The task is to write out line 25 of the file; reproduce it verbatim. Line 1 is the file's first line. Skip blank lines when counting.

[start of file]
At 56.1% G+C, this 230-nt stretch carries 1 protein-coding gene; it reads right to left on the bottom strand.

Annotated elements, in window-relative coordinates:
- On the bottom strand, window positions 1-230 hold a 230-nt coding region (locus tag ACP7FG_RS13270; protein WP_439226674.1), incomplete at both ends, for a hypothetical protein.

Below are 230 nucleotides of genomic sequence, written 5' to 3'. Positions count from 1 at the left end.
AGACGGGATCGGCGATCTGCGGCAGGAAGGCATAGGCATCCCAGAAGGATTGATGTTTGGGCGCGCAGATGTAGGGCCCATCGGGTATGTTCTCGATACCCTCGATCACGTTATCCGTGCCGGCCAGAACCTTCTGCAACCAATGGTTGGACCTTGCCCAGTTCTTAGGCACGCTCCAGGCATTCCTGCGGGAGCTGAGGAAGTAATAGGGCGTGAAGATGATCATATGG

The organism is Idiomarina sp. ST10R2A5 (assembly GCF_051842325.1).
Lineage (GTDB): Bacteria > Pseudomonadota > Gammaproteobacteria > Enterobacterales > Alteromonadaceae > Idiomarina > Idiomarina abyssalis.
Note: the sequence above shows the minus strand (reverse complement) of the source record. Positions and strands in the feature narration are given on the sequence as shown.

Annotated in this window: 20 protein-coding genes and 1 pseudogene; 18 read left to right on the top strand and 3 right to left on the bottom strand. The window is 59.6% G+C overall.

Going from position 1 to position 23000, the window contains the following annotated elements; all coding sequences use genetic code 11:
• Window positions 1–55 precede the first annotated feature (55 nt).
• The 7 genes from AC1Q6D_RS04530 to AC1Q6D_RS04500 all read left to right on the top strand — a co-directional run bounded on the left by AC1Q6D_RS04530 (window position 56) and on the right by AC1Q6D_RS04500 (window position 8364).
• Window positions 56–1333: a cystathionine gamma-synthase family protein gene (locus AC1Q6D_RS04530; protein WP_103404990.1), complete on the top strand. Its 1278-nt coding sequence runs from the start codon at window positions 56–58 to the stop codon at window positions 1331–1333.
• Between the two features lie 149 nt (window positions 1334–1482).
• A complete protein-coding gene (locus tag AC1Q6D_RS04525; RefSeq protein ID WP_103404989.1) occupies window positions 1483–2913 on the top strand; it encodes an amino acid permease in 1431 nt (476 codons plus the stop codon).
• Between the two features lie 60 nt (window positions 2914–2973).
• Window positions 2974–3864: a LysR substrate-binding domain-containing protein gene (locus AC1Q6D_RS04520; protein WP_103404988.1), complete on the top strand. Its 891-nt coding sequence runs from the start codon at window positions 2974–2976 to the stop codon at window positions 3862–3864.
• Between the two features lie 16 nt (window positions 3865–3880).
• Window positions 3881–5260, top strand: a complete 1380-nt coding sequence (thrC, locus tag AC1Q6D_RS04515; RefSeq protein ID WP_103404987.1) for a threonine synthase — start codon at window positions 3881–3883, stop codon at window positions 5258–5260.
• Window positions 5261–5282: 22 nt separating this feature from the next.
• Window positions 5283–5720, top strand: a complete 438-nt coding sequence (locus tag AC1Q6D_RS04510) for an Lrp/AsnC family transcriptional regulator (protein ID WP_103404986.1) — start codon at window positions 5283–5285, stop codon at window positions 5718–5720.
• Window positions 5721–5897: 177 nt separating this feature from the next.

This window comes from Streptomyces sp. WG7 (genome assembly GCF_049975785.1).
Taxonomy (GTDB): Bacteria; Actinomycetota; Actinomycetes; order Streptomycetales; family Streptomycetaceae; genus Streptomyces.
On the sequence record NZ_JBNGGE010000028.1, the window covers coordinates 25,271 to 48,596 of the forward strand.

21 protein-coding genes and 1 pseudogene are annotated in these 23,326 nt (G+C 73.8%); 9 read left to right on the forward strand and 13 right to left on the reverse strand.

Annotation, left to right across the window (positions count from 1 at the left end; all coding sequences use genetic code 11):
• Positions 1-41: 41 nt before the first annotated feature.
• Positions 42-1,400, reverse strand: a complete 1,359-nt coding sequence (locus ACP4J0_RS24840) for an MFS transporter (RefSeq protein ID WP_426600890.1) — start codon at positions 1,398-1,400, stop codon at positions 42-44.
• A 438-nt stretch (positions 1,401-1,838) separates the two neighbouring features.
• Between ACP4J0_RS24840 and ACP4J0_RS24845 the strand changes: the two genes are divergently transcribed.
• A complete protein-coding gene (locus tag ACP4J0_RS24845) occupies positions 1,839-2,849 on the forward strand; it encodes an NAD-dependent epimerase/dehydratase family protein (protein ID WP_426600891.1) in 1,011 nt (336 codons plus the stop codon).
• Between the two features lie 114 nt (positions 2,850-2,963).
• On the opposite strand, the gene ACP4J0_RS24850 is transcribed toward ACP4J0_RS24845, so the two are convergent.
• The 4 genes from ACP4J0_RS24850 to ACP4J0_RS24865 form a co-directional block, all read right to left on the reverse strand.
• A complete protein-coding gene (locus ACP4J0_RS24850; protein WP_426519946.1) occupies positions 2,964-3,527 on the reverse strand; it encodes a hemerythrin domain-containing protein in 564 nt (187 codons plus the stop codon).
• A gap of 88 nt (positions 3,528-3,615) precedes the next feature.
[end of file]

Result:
On the sequence record NZ_JBNGGE010000028.1, the window covers coordinates 25,271 to 48,596 of the forward strand.